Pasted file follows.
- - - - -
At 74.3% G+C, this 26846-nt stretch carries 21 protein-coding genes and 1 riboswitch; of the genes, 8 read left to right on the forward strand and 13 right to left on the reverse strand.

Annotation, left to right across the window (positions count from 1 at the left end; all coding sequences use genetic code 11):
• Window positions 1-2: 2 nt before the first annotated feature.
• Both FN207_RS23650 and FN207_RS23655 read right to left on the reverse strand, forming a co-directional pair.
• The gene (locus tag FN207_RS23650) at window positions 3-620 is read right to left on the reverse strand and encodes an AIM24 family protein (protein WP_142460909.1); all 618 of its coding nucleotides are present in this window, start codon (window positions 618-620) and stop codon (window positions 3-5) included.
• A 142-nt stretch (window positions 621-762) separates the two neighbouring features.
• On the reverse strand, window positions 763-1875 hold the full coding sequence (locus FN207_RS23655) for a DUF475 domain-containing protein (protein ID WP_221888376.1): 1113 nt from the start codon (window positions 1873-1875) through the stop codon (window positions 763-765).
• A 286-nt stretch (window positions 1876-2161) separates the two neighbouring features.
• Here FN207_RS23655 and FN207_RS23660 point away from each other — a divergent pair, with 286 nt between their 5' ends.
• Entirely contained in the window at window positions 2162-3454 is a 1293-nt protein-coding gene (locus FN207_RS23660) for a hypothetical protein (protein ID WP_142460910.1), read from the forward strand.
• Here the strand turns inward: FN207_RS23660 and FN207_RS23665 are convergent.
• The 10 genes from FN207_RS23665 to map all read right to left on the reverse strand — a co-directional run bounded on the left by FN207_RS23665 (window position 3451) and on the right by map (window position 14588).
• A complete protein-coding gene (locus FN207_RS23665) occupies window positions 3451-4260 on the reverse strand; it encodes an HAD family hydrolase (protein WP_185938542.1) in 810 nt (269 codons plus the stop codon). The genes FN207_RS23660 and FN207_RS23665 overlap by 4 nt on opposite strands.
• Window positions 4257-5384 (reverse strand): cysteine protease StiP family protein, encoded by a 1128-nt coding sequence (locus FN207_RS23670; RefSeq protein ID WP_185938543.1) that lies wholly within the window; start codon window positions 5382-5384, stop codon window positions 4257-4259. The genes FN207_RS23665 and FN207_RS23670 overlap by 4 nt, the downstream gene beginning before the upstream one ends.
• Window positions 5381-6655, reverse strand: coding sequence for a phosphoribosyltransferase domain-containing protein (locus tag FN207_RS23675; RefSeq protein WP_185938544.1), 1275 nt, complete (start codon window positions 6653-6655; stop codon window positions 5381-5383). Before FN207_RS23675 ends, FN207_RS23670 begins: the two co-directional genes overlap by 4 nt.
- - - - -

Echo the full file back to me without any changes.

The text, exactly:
At 74.3% G+C, this 26846-nt stretch carries 21 protein-coding genes and 1 riboswitch; of the genes, 8 read left to right on the forward strand and 13 right to left on the reverse strand.

Annotation, left to right across the window (positions count from 1 at the left end; all coding sequences use genetic code 11):
• Window positions 1-2: 2 nt before the first annotated feature.
• Both FN207_RS23650 and FN207_RS23655 read right to left on the reverse strand, forming a co-directional pair.
• The gene (locus tag FN207_RS23650) at window positions 3-620 is read right to left on the reverse strand and encodes an AIM24 family protein (protein WP_142460909.1); all 618 of its coding nucleotides are present in this window, start codon (window positions 618-620) and stop codon (window positions 3-5) included.
• A 142-nt stretch (window positions 621-762) separates the two neighbouring features.
• On the reverse strand, window positions 763-1875 hold the full coding sequence (locus FN207_RS23655) for a DUF475 domain-containing protein (protein ID WP_221888376.1): 1113 nt from the start codon (window positions 1873-1875) through the stop codon (window positions 763-765).
• A 286-nt stretch (window positions 1876-2161) separates the two neighbouring features.
• Here FN207_RS23655 and FN207_RS23660 point away from each other — a divergent pair, with 286 nt between their 5' ends.
• Entirely contained in the window at window positions 2162-3454 is a 1293-nt protein-coding gene (locus FN207_RS23660) for a hypothetical protein (protein ID WP_142460910.1), read from the forward strand.
• Here the strand turns inward: FN207_RS23660 and FN207_RS23665 are convergent.
• The 10 genes from FN207_RS23665 to map all read right to left on the reverse strand — a co-directional run bounded on the left by FN207_RS23665 (window position 3451) and on the right by map (window position 14588).
• A complete protein-coding gene (locus FN207_RS23665) occupies window positions 3451-4260 on the reverse strand; it encodes an HAD family hydrolase (protein WP_185938542.1) in 810 nt (269 codons plus the stop codon). The genes FN207_RS23660 and FN207_RS23665 overlap by 4 nt on opposite strands.
• Window positions 4257-5384 (reverse strand): cysteine protease StiP family protein, encoded by a 1128-nt coding sequence (locus FN207_RS23670; RefSeq protein ID WP_185938543.1) that lies wholly within the window; start codon window positions 5382-5384, stop codon window positions 4257-4259. The genes FN207_RS23665 and FN207_RS23670 overlap by 4 nt, the downstream gene beginning before the upstream one ends.
• Window positions 5381-6655, reverse strand: coding sequence for a phosphoribosyltransferase domain-containing protein (locus tag FN207_RS23675; RefSeq protein WP_185938544.1), 1275 nt, complete (start codon window positions 6653-6655; stop codon window positions 5381-5383). Before FN207_RS23675 ends, FN207_RS23670 begins: the two co-directional genes overlap by 4 nt.